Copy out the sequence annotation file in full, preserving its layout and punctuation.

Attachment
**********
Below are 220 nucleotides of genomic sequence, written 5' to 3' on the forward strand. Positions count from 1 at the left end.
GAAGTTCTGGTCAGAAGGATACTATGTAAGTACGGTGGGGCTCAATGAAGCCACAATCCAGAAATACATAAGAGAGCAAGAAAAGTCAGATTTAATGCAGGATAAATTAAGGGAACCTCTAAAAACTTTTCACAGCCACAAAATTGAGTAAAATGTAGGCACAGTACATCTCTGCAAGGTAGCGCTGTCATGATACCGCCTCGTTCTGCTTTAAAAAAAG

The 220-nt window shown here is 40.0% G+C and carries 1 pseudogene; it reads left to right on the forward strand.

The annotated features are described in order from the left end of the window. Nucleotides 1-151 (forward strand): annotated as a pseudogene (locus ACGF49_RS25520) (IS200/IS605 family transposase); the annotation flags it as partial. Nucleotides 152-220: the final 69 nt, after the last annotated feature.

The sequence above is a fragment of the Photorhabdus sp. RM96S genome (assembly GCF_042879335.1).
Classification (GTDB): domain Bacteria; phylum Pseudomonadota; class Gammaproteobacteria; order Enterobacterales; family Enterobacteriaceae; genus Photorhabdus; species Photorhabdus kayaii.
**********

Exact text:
Below are 220 nucleotides of genomic sequence, written 5' to 3' on the forward strand. Positions count from 1 at the left end.
GAAGTTCTGGTCAGAAGGATACTATGTAAGTACGGTGGGGCTCAATGAAGCCACAATCCAGAAATACATAAGAGAGCAAGAAAAGTCAGATTTAATGCAGGATAAATTAAGGGAACCTCTAAAAACTTTTCACAGCCACAAAATTGAGTAAAATGTAGGCACAGTACATCTCTGCAAGGTAGCGCTGTCATGATACCGCCTCGTTCTGCTTTAAAAAAAG

The 220-nt window shown here is 40.0% G+C and carries 1 pseudogene; it reads left to right on the forward strand.

The annotated features are described in order from the left end of the window. Nucleotides 1-151 (forward strand): annotated as a pseudogene (locus ACGF49_RS25520) (IS200/IS605 family transposase); the annotation flags it as partial. Nucleotides 152-220: the final 69 nt, after the last annotated feature.

The sequence above is a fragment of the Photorhabdus sp. RM96S genome (assembly GCF_042879335.1).
Classification (GTDB): domain Bacteria; phylum Pseudomonadota; class Gammaproteobacteria; order Enterobacterales; family Enterobacteriaceae; genus Photorhabdus; species Photorhabdus kayaii.